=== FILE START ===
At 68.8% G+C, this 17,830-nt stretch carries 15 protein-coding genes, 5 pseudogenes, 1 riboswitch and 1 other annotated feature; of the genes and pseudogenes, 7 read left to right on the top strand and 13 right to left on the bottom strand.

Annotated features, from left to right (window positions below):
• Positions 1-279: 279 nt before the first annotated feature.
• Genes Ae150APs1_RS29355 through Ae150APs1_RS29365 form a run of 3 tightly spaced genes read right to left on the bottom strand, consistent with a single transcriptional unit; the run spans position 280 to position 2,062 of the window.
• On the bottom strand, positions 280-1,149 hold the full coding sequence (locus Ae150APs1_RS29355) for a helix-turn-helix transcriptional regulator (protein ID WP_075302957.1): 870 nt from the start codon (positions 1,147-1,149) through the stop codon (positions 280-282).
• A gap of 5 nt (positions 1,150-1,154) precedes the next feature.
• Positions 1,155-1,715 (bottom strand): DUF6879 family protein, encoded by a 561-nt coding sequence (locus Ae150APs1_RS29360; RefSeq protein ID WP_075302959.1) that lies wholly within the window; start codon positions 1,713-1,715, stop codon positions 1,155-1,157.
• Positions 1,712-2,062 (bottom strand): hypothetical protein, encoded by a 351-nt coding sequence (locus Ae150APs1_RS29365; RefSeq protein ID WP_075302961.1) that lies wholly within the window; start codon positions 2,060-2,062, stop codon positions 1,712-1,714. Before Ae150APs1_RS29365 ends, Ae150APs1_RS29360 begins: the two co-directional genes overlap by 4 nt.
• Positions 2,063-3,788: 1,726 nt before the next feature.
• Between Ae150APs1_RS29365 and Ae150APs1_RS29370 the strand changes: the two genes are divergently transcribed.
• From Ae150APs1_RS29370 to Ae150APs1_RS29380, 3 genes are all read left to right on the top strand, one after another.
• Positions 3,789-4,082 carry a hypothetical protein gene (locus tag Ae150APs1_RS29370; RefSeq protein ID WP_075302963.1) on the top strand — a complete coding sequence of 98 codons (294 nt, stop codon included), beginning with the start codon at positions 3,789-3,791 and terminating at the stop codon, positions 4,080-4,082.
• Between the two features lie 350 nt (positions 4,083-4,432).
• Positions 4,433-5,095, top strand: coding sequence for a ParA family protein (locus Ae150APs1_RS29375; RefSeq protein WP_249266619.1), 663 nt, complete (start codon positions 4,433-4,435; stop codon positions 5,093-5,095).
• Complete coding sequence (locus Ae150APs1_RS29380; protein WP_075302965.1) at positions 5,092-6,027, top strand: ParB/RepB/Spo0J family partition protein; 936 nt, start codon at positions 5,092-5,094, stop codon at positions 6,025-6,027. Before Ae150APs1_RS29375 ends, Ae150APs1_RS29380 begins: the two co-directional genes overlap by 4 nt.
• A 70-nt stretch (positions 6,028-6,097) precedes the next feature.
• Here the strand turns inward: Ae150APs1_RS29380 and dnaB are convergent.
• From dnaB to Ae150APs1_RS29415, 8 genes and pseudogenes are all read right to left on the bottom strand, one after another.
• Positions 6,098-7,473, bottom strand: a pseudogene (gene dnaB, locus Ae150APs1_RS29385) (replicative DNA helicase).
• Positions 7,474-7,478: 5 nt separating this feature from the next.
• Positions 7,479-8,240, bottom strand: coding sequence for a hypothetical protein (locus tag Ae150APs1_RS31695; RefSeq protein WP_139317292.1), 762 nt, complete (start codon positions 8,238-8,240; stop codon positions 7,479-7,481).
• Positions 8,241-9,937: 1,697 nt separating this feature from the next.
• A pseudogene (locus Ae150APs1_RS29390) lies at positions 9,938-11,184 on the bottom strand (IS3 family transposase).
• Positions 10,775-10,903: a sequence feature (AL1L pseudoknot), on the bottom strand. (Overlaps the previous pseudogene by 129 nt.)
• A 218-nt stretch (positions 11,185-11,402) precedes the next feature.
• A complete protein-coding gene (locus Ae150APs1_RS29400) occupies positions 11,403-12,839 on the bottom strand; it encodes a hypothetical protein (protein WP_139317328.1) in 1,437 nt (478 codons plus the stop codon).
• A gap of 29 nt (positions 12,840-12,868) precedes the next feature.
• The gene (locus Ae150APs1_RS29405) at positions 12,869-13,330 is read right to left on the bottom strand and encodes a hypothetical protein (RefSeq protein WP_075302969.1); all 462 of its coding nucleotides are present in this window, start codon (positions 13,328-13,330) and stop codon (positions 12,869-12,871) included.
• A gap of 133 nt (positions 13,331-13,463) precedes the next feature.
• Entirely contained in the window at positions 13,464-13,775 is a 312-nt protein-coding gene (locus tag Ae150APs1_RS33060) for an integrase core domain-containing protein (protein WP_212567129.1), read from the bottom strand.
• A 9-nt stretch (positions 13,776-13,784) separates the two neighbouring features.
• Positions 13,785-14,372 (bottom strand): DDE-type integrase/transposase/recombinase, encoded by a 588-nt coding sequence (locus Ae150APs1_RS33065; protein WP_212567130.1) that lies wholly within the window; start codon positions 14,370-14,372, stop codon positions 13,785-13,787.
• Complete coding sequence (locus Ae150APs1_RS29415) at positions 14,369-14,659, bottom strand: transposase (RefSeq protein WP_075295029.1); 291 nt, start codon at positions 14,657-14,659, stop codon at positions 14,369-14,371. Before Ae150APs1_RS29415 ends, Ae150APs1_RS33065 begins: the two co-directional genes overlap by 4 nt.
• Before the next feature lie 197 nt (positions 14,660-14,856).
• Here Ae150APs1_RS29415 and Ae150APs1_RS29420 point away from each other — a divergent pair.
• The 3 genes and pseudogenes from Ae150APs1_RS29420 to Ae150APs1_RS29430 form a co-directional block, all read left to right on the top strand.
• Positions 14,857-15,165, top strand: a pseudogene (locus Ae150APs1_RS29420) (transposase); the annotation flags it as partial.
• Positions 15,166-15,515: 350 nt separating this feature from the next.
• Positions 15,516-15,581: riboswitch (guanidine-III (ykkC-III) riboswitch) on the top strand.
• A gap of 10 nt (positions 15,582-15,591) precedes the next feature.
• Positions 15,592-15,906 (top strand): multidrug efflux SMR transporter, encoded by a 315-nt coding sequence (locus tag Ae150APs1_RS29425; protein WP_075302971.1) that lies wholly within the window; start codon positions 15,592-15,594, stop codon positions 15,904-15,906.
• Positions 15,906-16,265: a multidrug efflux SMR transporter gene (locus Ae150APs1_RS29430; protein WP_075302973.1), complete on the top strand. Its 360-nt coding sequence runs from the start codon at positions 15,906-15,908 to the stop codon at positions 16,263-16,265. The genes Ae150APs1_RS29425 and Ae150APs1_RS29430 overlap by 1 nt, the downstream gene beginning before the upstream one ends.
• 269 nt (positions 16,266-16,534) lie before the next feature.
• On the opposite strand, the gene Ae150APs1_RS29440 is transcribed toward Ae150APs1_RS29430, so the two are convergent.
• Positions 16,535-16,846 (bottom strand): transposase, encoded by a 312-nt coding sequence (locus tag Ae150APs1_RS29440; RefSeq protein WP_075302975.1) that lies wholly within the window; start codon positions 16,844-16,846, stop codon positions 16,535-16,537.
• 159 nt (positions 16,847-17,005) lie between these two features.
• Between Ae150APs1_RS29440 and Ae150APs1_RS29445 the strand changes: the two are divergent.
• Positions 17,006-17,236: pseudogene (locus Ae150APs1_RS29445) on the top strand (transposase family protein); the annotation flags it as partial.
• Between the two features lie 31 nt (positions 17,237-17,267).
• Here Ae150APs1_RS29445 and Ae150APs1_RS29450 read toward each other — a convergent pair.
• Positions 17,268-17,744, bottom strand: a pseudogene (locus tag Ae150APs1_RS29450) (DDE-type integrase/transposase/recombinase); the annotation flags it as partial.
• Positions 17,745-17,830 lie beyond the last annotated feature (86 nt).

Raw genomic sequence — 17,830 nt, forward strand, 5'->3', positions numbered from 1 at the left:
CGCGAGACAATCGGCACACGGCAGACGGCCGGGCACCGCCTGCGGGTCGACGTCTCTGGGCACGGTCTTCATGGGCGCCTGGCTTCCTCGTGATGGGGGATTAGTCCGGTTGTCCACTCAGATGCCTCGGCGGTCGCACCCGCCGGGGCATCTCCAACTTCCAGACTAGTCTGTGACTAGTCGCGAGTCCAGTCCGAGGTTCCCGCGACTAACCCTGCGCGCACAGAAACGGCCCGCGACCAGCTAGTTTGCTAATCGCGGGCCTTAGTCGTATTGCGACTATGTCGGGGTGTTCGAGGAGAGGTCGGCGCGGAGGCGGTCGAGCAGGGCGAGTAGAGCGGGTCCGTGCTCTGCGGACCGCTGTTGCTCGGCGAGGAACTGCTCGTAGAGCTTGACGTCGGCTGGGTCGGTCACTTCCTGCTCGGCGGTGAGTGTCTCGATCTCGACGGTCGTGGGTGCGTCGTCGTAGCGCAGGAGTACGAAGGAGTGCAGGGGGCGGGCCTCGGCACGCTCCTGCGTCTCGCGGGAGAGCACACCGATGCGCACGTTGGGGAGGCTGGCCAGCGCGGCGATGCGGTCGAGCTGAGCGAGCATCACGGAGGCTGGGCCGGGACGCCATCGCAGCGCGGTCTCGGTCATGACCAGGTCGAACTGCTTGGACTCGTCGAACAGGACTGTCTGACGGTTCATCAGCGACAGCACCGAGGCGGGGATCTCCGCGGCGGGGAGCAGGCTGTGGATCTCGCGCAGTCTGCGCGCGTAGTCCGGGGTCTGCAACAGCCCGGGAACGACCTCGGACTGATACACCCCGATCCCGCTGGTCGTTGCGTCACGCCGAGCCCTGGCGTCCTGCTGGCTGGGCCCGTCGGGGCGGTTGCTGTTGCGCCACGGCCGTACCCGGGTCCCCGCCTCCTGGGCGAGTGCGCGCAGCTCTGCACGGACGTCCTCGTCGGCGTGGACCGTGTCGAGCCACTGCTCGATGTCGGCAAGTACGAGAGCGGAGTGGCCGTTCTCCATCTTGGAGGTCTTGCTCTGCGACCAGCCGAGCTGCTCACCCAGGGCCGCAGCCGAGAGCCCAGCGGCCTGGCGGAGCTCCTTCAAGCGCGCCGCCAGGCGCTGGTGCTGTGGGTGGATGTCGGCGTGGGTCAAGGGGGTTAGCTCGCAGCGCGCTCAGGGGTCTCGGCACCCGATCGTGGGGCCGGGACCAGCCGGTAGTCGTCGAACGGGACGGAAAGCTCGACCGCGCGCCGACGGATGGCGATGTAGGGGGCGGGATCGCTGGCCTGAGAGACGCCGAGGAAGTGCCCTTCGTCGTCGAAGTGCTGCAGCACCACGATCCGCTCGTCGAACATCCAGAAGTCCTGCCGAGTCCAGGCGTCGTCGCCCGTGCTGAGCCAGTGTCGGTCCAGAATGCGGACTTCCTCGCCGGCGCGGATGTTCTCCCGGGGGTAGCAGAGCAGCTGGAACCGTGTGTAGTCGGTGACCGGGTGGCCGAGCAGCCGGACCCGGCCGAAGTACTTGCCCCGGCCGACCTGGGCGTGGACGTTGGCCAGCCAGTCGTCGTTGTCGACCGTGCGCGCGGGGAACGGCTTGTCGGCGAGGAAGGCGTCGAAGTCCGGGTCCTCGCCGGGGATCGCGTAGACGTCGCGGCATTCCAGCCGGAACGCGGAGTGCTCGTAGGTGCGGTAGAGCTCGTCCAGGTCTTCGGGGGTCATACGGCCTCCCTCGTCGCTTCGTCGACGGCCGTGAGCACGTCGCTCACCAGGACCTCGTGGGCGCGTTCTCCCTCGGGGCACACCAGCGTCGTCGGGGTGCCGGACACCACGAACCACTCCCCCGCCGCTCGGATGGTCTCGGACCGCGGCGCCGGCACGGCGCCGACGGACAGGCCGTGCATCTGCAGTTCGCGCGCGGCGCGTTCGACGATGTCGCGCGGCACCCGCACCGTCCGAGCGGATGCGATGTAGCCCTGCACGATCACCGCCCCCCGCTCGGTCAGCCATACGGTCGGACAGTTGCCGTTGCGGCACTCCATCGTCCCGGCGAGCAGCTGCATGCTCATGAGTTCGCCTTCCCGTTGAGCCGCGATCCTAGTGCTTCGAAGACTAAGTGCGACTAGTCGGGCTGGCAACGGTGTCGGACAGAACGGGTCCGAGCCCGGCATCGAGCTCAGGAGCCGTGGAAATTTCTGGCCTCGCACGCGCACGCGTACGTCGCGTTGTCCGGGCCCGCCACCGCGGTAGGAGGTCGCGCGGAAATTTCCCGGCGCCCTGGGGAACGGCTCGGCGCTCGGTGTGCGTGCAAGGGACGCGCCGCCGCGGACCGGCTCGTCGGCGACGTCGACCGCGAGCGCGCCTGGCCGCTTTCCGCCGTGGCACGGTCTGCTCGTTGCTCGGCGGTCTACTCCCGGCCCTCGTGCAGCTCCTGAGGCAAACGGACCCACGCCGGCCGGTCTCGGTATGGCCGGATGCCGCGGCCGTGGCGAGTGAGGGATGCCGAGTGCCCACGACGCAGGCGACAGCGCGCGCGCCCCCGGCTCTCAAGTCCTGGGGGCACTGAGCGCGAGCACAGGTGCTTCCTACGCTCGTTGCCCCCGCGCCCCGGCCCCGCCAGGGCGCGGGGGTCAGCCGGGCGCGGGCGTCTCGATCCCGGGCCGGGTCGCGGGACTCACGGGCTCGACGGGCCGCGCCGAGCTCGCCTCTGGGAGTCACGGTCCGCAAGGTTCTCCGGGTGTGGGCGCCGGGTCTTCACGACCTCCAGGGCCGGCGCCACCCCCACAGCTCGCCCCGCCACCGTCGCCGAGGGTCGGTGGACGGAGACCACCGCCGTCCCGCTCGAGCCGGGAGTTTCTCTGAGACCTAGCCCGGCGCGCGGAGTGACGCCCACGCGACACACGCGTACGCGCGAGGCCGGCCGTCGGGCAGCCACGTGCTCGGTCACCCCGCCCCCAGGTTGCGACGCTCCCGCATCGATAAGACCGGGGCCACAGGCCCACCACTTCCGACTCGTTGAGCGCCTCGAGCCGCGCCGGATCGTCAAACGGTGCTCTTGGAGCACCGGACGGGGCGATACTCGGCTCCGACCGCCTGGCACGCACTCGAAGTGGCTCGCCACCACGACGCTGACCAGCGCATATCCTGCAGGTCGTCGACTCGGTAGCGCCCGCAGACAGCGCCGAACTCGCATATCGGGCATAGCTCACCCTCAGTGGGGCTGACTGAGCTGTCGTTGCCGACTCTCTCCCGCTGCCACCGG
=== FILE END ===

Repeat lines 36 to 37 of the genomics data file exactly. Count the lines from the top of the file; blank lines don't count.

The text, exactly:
• The 3 genes and pseudogenes from Ae150APs1_RS29420 to Ae150APs1_RS29430 form a co-directional block, all read left to right on the top strand.
• Positions 14,857-15,165, top strand: a pseudogene (locus Ae150APs1_RS29420) (transposase); the annotation flags it as partial.